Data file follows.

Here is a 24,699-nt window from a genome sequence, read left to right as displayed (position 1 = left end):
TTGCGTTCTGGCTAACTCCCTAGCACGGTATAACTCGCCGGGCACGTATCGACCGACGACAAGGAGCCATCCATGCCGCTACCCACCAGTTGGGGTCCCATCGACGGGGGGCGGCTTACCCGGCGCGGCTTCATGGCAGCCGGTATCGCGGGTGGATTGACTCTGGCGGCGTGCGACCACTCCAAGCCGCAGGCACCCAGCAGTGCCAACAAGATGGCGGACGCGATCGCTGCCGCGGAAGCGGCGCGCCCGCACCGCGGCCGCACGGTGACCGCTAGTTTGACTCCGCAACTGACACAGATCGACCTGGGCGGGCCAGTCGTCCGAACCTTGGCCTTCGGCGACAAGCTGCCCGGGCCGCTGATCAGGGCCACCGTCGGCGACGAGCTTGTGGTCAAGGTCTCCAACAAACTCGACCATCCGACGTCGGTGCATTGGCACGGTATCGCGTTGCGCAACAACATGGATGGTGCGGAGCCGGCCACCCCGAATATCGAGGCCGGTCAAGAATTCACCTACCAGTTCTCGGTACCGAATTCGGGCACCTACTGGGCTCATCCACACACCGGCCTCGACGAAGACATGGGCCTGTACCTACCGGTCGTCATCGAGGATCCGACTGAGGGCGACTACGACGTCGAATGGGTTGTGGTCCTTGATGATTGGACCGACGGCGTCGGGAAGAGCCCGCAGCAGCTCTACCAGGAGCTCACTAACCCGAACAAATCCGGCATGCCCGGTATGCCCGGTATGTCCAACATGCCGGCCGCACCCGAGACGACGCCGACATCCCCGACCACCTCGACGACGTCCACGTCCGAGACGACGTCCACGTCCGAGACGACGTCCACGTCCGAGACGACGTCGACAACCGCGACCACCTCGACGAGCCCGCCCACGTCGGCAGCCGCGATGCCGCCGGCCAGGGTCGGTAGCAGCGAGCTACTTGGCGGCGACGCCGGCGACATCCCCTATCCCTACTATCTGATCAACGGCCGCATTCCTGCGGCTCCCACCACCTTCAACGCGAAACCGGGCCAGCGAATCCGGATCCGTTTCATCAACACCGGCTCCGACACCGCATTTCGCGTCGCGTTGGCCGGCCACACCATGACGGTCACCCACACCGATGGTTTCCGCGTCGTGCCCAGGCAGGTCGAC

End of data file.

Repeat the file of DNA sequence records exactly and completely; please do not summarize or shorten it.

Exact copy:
Here is a 24,699-nt window from a genome sequence, read left to right as displayed (position 1 = left end):
TTGCGTTCTGGCTAACTCCCTAGCACGGTATAACTCGCCGGGCACGTATCGACCGACGACAAGGAGCCATCCATGCCGCTACCCACCAGTTGGGGTCCCATCGACGGGGGGCGGCTTACCCGGCGCGGCTTCATGGCAGCCGGTATCGCGGGTGGATTGACTCTGGCGGCGTGCGACCACTCCAAGCCGCAGGCACCCAGCAGTGCCAACAAGATGGCGGACGCGATCGCTGCCGCGGAAGCGGCGCGCCCGCACCGCGGCCGCACGGTGACCGCTAGTTTGACTCCGCAACTGACACAGATCGACCTGGGCGGGCCAGTCGTCCGAACCTTGGCCTTCGGCGACAAGCTGCCCGGGCCGCTGATCAGGGCCACCGTCGGCGACGAGCTTGTGGTCAAGGTCTCCAACAAACTCGACCATCCGACGTCGGTGCATTGGCACGGTATCGCGTTGCGCAACAACATGGATGGTGCGGAGCCGGCCACCCCGAATATCGAGGCCGGTCAAGAATTCACCTACCAGTTCTCGGTACCGAATTCGGGCACCTACTGGGCTCATCCACACACCGGCCTCGACGAAGACATGGGCCTGTACCTACCGGTCGTCATCGAGGATCCGACTGAGGGCGACTACGACGTCGAATGGGTTGTGGTCCTTGATGATTGGACCGACGGCGTCGGGAAGAGCCCGCAGCAGCTCTACCAGGAGCTCACTAACCCGAACAAATCCGGCATGCCCGGTATGCCCGGTATGTCCAACATGCCGGCCGCACCCGAGACGACGCCGACATCCCCGACCACCTCGACGACGTCCACGTCCGAGACGACGTCCACGTCCGAGACGACGTCCACGTCCGAGACGACGTCGACAACCGCGACCACCTCGACGAGCCCGCCCACGTCGGCAGCCGCGATGCCGCCGGCCAGGGTCGGTAGCAGCGAGCTACTTGGCGGCGACGCCGGCGACATCCCCTATCCCTACTATCTGATCAACGGCCGCATTCCTGCGGCTCCCACCACCTTCAACGCGAAACCGGGCCAGCGAATCCGGATCCGTTTCATCAACACCGGCTCCGACACCGCATTTCGCGTCGCGTTGGCCGGCCACACCATGACGGTCACCCACACCGATGGTTTCCGCGTCGTGCCCAGGCAGGTCGAC